Wildflower

It pleases me to see her zest for learning, her desire to master her world. I think she will not be easily daunted by disappointment, rather it will simply drive her to try even harder.

My daughter has been asking me so many beautiful questions lately about being multiracial. She’s very vocal about it, much more so than her brothers were at her age. “I’m a mix of you and daddy right? I have cream skin like daddy but you are on my inside right?”

“Yep that’s right little one.” I smile because she is so confident with this. She does not yet want herself to change. I wonder how long this will last.

My daughter is a confident child. She is quick to point out her strengths and if there is something she cannot do she simply says she “hasn’t learned that yet.” She is my child who is always saying “let ME try, I can do it!” Sometimes it’s horribly inconvenient and I have to grit my teeth while the cookie dough splatters all over the kitchen or the macaroni and cheese takes twelve years to stir. But I know how important it is for this particular child to be allowed to “do it herself.”

Alice has a need to be able to physically manipulate her world the way adults do. She sees how we deftly open cans, pour glasses of milk, slice apples. For her this is fascinating. I see how kinesthetic she is in the way she will touch everything as she moves through life, her fingers brushing objects, picking them up and putting them down or just shifting them slightly. I wonder if I was this way. It pleases me to see her zest for learning, her desire to master her world. I think she will not be easily daunted by disappointment, rather it will simply drive her to try even harder.

For the past six months Alice has been asking for another Hello Kitty birthday party. Her fourth birthday had this theme and she has been quite clear and insistent that her fifth birthday also be Hello Kitty. Until this morning.

“I want a dinosaur birthday!” (I of course have already bought Hello Kitty balloons to be filled with helium later in anticipation of what I thought we had already figured out.) I hear her say this brightly to my husband, both of them downstairs as he is about to leave for work.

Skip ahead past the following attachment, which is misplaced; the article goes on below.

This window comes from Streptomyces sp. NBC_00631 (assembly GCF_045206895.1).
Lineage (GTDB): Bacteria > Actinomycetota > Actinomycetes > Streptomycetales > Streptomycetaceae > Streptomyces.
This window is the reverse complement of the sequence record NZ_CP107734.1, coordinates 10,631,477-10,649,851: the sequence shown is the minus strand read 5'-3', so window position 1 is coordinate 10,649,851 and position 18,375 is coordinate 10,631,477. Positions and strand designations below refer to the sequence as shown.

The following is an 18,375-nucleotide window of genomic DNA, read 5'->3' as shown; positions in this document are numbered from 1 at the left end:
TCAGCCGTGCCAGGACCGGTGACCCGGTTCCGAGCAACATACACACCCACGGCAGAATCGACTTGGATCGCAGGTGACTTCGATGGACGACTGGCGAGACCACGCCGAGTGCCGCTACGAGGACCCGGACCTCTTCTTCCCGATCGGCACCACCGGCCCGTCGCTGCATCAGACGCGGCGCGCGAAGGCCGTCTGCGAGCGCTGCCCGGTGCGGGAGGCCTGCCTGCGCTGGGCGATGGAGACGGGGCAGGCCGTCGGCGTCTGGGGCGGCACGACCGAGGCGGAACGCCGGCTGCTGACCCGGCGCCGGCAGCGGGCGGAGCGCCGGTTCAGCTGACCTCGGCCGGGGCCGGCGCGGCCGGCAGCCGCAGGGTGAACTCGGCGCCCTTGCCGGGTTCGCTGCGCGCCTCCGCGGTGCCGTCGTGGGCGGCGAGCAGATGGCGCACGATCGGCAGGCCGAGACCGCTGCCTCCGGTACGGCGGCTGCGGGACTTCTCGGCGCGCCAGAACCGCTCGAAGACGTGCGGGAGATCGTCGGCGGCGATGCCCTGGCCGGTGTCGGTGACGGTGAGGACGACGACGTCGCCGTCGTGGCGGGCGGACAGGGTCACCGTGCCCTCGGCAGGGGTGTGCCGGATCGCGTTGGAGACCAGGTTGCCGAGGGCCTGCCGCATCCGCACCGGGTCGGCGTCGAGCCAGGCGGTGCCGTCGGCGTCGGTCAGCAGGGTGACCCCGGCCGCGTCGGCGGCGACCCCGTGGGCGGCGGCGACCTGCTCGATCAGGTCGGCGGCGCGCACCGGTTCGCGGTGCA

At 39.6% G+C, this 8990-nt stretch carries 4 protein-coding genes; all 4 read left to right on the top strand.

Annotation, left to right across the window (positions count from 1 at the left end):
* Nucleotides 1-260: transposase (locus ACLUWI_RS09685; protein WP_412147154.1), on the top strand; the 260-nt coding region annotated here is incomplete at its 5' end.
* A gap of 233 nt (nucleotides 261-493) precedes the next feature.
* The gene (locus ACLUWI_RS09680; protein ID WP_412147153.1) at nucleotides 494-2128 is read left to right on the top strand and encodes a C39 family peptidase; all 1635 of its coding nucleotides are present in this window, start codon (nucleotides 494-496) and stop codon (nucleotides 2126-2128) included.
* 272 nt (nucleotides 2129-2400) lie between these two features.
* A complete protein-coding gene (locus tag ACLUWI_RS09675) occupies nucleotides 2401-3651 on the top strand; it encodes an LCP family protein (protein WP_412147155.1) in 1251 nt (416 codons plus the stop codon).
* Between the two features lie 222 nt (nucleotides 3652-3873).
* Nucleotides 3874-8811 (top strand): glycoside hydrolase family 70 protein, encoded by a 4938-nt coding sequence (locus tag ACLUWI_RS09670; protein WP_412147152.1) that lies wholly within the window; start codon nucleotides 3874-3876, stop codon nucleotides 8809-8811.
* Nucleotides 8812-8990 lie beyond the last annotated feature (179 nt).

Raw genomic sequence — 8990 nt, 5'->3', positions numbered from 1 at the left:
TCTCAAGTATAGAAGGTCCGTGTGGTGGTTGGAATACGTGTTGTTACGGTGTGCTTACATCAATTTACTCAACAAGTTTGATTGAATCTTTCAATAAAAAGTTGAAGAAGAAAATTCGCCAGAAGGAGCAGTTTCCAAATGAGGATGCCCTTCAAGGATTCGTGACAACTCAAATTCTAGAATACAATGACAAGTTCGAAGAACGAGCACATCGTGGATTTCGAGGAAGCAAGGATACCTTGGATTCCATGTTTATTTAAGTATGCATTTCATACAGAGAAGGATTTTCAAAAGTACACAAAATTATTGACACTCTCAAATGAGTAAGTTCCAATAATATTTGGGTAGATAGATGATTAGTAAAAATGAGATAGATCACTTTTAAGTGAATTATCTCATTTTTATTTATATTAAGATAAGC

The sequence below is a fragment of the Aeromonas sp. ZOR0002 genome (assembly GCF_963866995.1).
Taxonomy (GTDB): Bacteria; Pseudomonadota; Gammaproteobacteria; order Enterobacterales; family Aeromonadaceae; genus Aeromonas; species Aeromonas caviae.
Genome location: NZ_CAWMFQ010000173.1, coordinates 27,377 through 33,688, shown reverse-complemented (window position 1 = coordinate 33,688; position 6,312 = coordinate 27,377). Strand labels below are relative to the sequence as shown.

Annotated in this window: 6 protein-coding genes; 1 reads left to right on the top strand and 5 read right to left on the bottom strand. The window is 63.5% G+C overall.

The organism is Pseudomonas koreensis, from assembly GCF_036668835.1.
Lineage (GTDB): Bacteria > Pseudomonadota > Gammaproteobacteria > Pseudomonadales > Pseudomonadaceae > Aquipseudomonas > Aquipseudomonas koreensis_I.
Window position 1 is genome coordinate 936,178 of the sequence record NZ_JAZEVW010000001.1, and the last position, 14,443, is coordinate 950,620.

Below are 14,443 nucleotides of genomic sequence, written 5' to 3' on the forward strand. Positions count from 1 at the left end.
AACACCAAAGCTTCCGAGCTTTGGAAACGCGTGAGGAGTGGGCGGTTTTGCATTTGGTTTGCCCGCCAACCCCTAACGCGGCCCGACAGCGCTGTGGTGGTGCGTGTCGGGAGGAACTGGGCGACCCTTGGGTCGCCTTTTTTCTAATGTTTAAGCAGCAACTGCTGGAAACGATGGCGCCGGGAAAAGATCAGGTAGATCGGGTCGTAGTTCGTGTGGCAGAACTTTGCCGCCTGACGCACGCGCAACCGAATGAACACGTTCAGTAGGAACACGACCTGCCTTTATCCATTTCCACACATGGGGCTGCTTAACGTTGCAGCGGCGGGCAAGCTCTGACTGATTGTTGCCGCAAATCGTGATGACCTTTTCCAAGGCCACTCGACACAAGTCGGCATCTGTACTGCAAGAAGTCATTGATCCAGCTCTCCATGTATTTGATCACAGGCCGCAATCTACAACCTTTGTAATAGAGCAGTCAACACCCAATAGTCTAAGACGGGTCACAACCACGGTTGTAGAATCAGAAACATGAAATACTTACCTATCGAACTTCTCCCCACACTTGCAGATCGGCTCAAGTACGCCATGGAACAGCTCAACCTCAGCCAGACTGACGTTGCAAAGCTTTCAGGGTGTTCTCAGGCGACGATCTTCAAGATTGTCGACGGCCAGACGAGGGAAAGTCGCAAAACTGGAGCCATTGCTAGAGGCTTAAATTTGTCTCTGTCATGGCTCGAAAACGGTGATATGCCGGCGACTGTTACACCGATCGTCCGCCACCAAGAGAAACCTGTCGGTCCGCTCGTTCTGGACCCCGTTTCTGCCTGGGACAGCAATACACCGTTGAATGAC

“You’re having a Hello Kitty birthday party.” My husband says this kindly and matter of factly expecting that a simple reminder will be enough to squash this deviation from the plan she had already set in motion, Of course with Alice nothing is ever that easy. She immediately starts crying.

“I want a dinosaur party! Whaaaa!!!” This is her whine-cry. the most annoying sound on the planet. I sometimes think this sound could be used as a torture device to elicit confessions from the most hardened criminals.

“Alice, you’ve been saying you wanted a Hello Kitty party for months and mommy already bought balloons!” My poor husband tries to rationalize with what once was a little girl and is now “The Beast.” 

“Daddy, you’re mean! Whaaa-aaaa-aaa!” She is inconsolable.

“Alice you have to talk to mommy about a dinosaur party. I love you very much, I have to go to work.” My husband has given up, he knows as well as I do that once The Beast has reared its ugly head, there can be no winning. He begins making his way out the door.

“I’m never gonna love you again!” Alice yells this as the door is closing. The door stops short of closing shut.

“Don’t say that, not as I’m leaving!” My husband is audibly agitated and hurt. Alice is already stomping up the stairs crying. My husband sighs. “I love you very much Alice.” He shuts the door. My daughter can be such an asshole. Ah, the effortless cruelty of children!

“Daddy is mean!” Alice is crying as reaches the top of the stairs.

“Daddy loves you, he’s not mean.” I’m firm with her, deciding how best to handle The Beast. I can tell how tired she is. I wonder why, she wasn’t up that late.